Tuesday, 02 September 2014

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In HIV/AIDS Fight, Continued Success and New Concerns

Cambodian women, who are HIV-positive, light candles during a vigil in Phnom Penh, file photo.
Cambodian women, who are HIV-positive, light candles during a vigil in Phnom Penh, file photo.
Heng ReaksmeyVOA Khmer

It took more than decade for HIV/AIDS to reach Cambodia after the lethal viral illness saw its first documented case in the United States in1981.

But in the 21 years since, Cambodia has made strides in reducing the prevalence of the disease—far below 1 percent.

Cambodian health officials will travel to Washington in July to share their experiences and ideas at the 19th International AIDS Conference. Health officials now say they are worried a decrease in aid funding to fight the disease could hurt their efforts to stop it.

“After checking the annual rate of HIV patients, we could see a big decrease in the HIV rate,” Mean Chivun, director of the Center Against HIV, Skin Disease, and Venereal Disease at the Ministry of Health, told VOA Khmer. “In 1998 there were 100 new HIV patients a day. From 2010 to 2012, that daily rate is approximately 2.”

By 2010, 63,000 of the 14 million people living in Cambodia, or about 0.5 percent of the population, were sick with HIV/AIDS, according to government figures.

However, recent budget cuts due to the global economic crisis have required a reevaluation of funding, redirecting the flow of money towards countries that have yet to see substantive improvement.

That means some funding to Cambodia has been cut.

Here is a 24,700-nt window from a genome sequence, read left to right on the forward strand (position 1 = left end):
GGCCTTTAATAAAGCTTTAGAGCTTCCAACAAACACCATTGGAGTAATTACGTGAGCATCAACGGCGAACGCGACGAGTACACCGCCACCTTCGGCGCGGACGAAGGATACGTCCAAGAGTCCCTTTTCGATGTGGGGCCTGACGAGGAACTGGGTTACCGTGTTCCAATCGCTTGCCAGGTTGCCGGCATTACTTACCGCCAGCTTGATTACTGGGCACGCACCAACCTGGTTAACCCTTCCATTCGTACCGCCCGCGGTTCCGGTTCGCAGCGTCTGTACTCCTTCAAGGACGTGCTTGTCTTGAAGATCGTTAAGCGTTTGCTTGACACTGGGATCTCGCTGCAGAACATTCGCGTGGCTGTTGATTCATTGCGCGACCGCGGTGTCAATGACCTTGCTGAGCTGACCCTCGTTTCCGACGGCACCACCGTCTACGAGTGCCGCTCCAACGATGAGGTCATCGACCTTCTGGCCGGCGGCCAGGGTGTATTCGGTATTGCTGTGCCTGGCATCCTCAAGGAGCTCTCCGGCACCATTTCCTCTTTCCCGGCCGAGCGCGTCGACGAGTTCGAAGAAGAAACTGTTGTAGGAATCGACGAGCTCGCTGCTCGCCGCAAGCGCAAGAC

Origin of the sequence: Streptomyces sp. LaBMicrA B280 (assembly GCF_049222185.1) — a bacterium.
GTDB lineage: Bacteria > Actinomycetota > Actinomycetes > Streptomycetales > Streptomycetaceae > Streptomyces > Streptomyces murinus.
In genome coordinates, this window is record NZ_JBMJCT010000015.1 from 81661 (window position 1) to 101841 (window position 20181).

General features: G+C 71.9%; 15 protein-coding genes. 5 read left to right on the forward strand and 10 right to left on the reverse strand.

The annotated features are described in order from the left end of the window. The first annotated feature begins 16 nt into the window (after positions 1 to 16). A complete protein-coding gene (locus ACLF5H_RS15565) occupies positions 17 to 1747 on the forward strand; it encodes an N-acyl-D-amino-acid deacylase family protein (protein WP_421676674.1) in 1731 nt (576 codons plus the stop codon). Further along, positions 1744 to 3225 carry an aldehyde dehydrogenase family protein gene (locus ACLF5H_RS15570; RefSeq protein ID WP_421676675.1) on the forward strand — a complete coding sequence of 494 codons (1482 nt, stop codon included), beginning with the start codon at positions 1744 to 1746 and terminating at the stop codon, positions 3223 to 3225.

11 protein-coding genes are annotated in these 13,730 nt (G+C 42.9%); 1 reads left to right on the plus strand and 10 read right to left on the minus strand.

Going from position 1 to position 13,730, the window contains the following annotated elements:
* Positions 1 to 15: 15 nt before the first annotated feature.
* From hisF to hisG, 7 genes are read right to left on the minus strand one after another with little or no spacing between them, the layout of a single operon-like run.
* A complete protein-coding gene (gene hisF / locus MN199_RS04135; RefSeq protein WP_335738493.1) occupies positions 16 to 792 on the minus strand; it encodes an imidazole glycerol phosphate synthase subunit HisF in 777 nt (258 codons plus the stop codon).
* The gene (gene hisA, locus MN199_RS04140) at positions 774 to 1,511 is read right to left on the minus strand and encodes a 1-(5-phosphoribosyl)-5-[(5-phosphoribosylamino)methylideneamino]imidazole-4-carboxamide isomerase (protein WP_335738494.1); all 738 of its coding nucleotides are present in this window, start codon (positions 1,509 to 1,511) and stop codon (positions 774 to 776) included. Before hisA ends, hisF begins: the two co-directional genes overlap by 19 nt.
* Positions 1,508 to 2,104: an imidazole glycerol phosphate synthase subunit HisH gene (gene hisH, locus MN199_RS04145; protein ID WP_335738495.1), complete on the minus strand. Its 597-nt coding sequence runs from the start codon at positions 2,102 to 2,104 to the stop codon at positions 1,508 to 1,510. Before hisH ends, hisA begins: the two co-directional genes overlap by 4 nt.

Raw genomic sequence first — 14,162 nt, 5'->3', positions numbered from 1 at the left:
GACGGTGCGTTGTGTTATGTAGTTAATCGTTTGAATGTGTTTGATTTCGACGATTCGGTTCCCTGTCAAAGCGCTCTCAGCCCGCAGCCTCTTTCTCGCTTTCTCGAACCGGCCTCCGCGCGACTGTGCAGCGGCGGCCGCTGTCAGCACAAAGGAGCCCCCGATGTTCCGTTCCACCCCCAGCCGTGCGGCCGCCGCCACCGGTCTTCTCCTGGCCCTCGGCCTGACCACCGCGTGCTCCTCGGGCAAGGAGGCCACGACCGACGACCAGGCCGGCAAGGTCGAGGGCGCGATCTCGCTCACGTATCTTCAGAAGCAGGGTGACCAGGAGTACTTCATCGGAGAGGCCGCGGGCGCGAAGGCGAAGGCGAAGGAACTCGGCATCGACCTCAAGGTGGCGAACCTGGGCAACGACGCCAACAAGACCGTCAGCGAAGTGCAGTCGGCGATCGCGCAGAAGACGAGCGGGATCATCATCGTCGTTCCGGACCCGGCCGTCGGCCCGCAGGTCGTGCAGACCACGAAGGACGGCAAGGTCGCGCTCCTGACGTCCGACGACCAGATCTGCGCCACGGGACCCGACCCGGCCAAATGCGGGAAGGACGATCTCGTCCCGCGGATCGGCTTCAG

Cambodia’s HIV/AIDS rate improvement relies on about $50 million per year for treatment, supplies, and preventative measures; 90 percent of this comes from external donations, largely from the US Agency for International Development and the Global Fund for AIDS, Tuberculosis, and Malaria.

Both of these aid agencies have faced particular fiscal hardship in recent years.

The Global Fund, for example, eliminated its eleventh round of funding altogether this past spring and will provide no new grants until 2014.

The shockwaves of these changes have hardest hit the 170 non-profit groups in Cambodia to whom the Cambodian government channels external funding. Of these groups, the Khmer HIV/AIDS NGO Alliance, or Khana, receives the majority of the funds, more than 50 percent.

Khana’s director, Um Sopheap, acknowledges the pitfalls of these budget cuts, but remains optimistic.

“The sponsoring countries cut off aid to Cambodia because Cambodia already succeeded in HIV prevention,” he told VOA Khmer. “The Global Fund and the US government also have their own [economic] problems, so the funding was decreased. [But] the HIV rate [in Cambodia] will be lower in the next several years.”

This is because the US recently pledged to provide further aid from October 2012 until September 2017, he said.

The Cambodian government shares this optimism. In a recent national plan, health officials outlined a plan to cut the annual rate of new HIV infections to zero by 2020, citing recent trends as the basis for their prediction.

The Health Ministry’s Mean Chivun attributes the decrease to a changing mindset among sexually active Cambodians, claiming that on whole, infected individuals are now actively committed to not spreading HIV to their partners.

However, several groups are still at risk: men who have sex with men, homosexuals, nightclub workers, especially beer promotion girls, and drug users.

A female patient, who requested anonymity, said that most Cambodian women are “shy to discuss the problems [of HIV and AIDS]” with their husbands. Because of this, she said, she contracted HIV in 2002 from her husband.

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